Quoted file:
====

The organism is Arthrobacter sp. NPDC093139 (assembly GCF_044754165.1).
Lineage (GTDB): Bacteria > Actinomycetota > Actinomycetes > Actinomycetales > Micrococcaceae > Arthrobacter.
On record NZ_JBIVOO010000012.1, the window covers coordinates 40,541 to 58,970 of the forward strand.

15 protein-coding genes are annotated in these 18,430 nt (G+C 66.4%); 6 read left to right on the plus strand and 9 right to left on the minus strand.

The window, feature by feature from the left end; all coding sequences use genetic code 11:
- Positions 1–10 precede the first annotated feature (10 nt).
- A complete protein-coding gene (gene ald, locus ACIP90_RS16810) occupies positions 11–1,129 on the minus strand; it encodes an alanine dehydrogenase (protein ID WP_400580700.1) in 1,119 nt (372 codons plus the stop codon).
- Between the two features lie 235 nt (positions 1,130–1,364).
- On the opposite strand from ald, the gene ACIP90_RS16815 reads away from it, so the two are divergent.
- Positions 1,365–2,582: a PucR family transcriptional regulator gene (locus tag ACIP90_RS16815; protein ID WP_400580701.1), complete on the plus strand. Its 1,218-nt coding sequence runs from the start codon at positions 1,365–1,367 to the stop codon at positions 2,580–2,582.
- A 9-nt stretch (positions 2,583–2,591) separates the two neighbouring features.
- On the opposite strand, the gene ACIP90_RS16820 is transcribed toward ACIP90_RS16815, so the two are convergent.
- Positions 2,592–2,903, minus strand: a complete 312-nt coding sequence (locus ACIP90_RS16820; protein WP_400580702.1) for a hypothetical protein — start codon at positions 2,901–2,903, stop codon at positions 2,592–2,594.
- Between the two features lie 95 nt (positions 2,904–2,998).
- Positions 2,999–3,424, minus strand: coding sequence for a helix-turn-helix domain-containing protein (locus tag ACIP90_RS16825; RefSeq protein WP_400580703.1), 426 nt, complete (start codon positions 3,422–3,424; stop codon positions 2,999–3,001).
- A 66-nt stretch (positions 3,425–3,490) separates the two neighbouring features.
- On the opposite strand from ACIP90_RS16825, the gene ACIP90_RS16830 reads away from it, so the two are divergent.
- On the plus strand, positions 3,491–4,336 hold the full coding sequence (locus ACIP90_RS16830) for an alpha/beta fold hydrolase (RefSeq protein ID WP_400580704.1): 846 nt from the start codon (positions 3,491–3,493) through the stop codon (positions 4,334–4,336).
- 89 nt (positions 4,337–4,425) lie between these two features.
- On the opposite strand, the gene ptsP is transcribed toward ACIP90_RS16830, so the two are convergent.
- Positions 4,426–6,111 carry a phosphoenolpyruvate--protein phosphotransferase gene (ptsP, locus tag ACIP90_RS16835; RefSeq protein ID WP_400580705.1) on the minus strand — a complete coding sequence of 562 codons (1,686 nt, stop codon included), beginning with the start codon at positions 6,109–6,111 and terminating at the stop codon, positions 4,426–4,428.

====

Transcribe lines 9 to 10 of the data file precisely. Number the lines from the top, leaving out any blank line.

- On the opposite strand from ald, the gene ACIP90_RS16815 reads away from it, so the two are divergent.
- Positions 1,365–2,582: a PucR family transcriptional regulator gene (locus tag ACIP90_RS16815; protein ID WP_400580701.1), complete on the plus strand. Its 1,218-nt coding sequence runs from the start codon at positions 1,365–1,367 to the stop codon at positions 2,580–2,582.